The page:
En Garde has always made it a point to reflect on the broader theoretical and philosophical implications of migration law in Australia as it relates to our system of government generally. In an earlier blog we reflected on a decision of the Federal Circuit Court of Australia that found that an unlawful removal from Australia would carry the same legal consequences as a lawful removal from Australia.
The dispute in that case was very narrow. It was agreed between the parties that at the time the Minister had previously purported to remove the applicant from Australia the Minister had no lawful authority to remove her. However while the applicant contended that she could not have been ‘removed from Australia’ on that day (as the Minister did not have the power to remove her), the Minister contended that she was removed (such that the applicant was not eligible for the grant of a further Special Category Visa).
The substance of the Minister’s submission was that whether or not a non-citizen’s removal from Australia is authorised by law, the same legal consequences attach to the removal (specifically in relation to the definition of ‘behaviour concern non-citizen’ for New Zealand citizens applying for SCVs, but also for any non-citizen needing to satisfy PIC4014 or SRC5002 in order to be granted a visa).
The Minister’s submission (which was ultimately accepted by the Court) raises an interesting problem, because it requires Parliament to have intended to attach significant legal consequences to an act of the Executive government that it did not authorise.
As we have previously discussed, the rule of law obliges members of the executive government (including the Minister responsible for administering the Migration Act 1958) to act within the powers conferred on them by Parliament. Not only is the rule of law in general an assumption of the Australian Constitution, but s 75(v) of the Constitution specifically empowers the High Court to restrain officers of the executive who act beyond their lawful power. On one view, the idea of attaching significant legal consequences to an act of the Executive government, despite that act not being authorised by Parliament, is antithetical to that basic principle of the rule of law that the executive government should act within the powers conferred on them by Parliament.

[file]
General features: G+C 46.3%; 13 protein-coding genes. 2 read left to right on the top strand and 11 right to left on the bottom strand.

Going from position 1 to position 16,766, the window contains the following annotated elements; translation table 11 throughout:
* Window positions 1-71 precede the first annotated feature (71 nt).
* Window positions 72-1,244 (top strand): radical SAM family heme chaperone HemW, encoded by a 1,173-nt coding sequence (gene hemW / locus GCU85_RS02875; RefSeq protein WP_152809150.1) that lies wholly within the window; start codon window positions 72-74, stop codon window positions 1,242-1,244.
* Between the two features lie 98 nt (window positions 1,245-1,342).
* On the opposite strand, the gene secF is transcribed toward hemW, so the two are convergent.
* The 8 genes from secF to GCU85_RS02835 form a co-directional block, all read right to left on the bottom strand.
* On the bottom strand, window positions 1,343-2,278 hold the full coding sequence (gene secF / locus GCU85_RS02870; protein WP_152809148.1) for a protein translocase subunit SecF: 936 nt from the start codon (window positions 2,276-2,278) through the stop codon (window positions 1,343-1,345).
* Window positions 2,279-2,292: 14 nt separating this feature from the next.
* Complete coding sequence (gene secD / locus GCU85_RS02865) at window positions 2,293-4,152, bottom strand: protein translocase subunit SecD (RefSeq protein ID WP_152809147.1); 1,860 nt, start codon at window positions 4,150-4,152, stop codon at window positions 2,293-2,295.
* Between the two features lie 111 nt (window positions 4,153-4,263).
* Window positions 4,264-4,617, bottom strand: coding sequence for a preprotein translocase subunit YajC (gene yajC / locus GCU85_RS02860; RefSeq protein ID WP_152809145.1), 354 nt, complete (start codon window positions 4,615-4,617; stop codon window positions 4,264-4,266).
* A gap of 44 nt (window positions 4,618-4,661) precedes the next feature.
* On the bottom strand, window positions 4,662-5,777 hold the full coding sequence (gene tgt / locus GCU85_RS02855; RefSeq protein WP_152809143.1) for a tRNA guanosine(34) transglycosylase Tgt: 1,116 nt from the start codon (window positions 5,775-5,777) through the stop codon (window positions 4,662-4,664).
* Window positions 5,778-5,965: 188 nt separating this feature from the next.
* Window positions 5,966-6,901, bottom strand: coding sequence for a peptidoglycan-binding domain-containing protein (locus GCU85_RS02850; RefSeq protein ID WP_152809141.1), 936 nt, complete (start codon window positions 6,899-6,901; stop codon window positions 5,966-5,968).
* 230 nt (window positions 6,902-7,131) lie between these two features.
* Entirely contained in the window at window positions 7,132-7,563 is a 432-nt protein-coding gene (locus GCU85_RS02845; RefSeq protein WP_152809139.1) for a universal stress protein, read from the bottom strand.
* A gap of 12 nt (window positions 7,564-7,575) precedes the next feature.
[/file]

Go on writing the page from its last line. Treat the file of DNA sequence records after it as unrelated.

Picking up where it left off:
The Minister’s power to remove a person from Australia is effectively Parliament making it lawful for the Minister to engage in conduct (forcing a person, by means of actual physical force or the threat thereof, to board an aircraft or other vessel departing Australia) that would otherwise be unlawful. Parliament only authorised the Minister to exercise the power of removal in specific circumstances, all of them including that the person being removed is an unlawful non-citizen. A lawful non-citizen cannot be lawfully removed from Australia by the Minister.
But what if the Minister purports to remove a lawful non-citizen from Australia (by mistake or otherwise)? Well, if the lawful non-citizen has the time and resources, they could apply to the Court for an urgent injunction restraining the Minister from removing them from Australia (probably in the context of applying for judicial review of some earlier decision by the Minister or their delegate). But what if they can’t act swiftly enough and are removed before an application could be filed? Well, they could still file an application for judicial review of any decision that led to the removal, as well as seeking a declaration that they were in fact removed unlawfully.
But what good would that do? By the will of Parliament, very little (at least so far as it relates to the consequences of removal on future visa eligibility).
In assigning legal consequences to removal (i.e. restrictions on eligibility to be granted visas in the future) regardless of the lawfulness of that removal, Parliament is prospectively assigning legal consequences to acts of the Executive government it has not authorised.